It's been a great week back in Florida, as usual, but instead of giving you another rundown of all of the various meetings and events, I wanted to draw your attention to an important development outside of the District.
On Wednesday of this week, the Department of Justice and the Department of Health and Human Services put out a joint press release announcing a nationwide sweep of individuals they suspected of Medicare fraud.
Of the one hundred and seven individuals arrested, a significant number were licensed medical professionals -- doctors, nurses, and the like. This shows, in many ways, how deep this problem really is. In many cases, health professionals and other thieves submit invoices for reimbursement to Medicare for services that were never provided, products that were never delivered, and care that was often in the name of deceased patients.
Nobody really knows for sure how much Medicare fraud costs the taxpayers, but the best estimates put the cost in the billions. For a program that so very many Americans support and rely on, and one that is on extremely shaky financial footing, this is something that cannot be allowed to continue.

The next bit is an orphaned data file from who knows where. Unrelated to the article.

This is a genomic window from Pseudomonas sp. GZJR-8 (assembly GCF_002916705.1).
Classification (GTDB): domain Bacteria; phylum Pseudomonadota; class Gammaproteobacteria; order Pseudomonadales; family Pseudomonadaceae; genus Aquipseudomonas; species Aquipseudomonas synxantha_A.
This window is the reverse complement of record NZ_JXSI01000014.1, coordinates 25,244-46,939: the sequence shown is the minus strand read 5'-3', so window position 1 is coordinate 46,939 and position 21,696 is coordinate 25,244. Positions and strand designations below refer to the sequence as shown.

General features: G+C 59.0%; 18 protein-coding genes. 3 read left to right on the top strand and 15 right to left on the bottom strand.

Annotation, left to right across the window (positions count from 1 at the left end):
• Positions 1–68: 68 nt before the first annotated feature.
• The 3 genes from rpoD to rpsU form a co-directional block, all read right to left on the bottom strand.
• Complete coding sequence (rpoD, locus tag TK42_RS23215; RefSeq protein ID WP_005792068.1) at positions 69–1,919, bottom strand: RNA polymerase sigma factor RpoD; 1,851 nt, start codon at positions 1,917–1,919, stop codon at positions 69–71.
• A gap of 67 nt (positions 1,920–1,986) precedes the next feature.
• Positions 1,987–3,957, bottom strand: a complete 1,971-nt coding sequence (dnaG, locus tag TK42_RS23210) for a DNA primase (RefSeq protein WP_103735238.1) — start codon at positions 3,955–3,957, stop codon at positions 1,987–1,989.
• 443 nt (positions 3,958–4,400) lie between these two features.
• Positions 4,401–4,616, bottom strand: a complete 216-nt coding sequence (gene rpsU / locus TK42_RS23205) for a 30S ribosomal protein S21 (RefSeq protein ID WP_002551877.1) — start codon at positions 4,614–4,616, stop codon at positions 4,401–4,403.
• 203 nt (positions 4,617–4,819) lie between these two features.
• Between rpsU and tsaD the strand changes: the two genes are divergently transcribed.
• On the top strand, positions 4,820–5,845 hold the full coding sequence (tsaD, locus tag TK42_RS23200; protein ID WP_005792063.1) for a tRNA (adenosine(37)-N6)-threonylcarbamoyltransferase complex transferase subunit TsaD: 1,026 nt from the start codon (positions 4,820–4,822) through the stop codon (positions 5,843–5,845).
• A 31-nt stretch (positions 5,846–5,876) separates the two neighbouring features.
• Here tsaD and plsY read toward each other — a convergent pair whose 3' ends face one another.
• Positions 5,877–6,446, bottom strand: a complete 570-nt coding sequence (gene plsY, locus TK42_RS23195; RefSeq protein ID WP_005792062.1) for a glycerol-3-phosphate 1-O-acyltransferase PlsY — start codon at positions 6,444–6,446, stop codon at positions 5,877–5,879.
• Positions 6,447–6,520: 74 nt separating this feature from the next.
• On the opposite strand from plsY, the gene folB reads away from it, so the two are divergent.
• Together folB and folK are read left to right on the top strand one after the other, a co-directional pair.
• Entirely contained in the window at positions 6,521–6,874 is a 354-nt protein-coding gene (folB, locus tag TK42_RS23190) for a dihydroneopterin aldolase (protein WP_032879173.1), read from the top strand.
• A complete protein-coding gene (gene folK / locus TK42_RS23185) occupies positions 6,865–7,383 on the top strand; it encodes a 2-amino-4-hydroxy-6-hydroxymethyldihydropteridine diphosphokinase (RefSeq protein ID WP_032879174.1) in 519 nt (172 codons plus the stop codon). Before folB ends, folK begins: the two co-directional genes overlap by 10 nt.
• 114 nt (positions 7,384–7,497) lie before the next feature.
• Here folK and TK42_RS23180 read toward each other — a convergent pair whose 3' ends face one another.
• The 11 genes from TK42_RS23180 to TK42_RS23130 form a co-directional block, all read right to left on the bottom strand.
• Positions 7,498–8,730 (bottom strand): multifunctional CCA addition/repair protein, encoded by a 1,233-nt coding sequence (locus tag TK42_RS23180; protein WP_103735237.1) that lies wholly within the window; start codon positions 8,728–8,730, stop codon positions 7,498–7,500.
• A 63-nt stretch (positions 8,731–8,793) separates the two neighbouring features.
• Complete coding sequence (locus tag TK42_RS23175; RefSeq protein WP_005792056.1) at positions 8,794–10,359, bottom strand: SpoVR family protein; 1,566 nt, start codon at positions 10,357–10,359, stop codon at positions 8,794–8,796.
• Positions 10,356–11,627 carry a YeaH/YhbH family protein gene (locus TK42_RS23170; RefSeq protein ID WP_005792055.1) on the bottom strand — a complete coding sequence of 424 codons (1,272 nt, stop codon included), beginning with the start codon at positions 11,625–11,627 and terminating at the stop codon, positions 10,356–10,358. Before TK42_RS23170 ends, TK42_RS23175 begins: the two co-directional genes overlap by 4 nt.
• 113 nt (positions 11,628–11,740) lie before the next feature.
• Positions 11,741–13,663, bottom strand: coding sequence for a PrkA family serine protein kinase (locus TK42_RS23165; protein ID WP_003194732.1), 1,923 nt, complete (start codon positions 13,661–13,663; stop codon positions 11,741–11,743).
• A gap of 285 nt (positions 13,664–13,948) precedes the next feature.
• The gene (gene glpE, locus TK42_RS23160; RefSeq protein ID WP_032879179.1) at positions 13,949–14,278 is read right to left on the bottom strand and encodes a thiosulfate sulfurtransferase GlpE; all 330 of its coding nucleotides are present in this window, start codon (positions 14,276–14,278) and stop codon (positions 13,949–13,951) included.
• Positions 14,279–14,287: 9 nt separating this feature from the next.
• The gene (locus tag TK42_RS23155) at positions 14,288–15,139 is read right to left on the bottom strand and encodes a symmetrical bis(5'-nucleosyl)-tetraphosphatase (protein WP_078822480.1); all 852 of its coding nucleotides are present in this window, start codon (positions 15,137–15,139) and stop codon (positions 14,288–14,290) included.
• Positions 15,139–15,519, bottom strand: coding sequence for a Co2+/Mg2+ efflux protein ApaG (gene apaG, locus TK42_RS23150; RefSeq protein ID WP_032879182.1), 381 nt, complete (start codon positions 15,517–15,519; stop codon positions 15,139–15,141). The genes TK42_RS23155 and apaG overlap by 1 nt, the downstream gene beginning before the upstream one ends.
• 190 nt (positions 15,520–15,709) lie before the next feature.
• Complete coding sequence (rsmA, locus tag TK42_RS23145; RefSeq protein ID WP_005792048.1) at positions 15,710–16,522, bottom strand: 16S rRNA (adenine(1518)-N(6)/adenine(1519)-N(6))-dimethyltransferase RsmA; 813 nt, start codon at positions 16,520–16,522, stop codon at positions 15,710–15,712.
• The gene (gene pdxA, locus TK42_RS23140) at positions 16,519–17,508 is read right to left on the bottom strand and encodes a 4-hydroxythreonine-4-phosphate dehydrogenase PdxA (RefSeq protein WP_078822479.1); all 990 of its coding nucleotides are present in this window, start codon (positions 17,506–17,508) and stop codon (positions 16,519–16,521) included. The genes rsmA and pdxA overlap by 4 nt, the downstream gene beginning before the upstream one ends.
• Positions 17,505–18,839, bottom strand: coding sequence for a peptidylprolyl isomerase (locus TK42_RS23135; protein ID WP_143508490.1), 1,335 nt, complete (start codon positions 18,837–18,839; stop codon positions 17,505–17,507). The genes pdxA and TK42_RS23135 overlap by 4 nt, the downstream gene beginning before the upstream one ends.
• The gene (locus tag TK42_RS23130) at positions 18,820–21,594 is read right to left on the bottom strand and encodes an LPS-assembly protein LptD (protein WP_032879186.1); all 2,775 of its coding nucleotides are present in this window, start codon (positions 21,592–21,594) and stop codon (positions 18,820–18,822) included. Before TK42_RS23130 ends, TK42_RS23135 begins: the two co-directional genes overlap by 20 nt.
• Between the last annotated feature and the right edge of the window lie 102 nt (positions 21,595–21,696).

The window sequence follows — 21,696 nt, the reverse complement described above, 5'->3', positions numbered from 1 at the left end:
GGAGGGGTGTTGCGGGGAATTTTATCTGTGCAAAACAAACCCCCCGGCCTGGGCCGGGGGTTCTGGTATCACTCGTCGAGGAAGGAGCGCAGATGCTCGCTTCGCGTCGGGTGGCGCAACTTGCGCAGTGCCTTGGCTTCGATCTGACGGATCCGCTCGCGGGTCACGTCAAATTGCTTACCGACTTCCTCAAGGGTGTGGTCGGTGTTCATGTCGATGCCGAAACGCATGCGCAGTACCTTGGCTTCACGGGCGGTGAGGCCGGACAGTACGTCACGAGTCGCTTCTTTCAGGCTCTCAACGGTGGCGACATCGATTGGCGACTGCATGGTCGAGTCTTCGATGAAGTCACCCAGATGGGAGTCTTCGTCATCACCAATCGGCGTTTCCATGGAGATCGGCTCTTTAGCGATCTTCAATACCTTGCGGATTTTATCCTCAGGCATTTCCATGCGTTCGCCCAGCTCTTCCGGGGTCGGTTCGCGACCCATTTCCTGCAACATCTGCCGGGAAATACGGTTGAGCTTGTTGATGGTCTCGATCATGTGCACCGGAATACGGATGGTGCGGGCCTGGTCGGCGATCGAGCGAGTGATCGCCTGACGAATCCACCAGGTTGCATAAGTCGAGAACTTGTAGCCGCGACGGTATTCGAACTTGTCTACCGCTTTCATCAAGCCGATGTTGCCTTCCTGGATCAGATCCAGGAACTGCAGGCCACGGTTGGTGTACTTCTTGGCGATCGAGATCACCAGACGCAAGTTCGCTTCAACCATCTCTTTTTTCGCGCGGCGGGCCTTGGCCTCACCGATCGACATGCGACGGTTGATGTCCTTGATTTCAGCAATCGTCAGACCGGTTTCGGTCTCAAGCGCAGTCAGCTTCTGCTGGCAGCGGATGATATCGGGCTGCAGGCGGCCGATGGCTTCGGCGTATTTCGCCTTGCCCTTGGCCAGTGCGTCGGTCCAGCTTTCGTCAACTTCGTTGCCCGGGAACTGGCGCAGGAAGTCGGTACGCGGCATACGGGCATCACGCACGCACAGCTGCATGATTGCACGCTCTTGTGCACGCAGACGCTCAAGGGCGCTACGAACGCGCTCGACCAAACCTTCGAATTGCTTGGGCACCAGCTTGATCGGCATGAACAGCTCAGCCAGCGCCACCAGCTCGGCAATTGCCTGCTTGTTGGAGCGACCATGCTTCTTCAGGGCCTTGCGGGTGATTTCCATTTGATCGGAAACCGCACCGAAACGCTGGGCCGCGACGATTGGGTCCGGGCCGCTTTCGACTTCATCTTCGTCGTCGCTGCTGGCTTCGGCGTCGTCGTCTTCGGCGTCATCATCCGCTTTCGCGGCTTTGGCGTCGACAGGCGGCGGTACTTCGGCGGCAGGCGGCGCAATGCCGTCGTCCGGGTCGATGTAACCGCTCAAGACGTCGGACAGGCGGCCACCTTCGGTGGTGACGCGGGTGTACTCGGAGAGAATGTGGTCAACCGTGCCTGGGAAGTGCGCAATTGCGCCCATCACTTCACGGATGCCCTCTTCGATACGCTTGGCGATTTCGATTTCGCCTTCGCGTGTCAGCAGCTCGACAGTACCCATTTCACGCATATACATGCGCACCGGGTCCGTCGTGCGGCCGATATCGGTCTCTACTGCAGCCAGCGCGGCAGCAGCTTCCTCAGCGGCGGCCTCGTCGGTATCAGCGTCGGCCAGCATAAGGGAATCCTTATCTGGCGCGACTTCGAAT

Administering a program as large as Medicare is inherently challenging and there are always going to be holes in the system that criminals will try to exploit. The question is how you adapt to that. One important first step is making sure the criminals know that this sort of crime will be investigated and it will be prosecuted.
It is similar in many ways to what is going on with tax fraud. For years now, people have been filing fraudulent returns and most of them have been getting away with it. When criminals start to think that law enforcement isn't going to go after the crooks, the crime spreads and it does so quickly.
If you read this newsletter regularly you know that I don't spare criticism for the Obama administration. When I don't think they are doing something right, I speak up about it. That's a big part of my job as a member of Congress. But in this case, however, I think DOJ and HHS deserve some credit. Let me be the first to say that. Half a billion in Medicare fraud is a major bust, and while it is certainly only scratching the surface, it does send a message to the rest of the criminals out there. That matters a lot.
In any case, if you see any other stories or issues you think I should be aware of, please don't hesitate to send them along. Thanks again.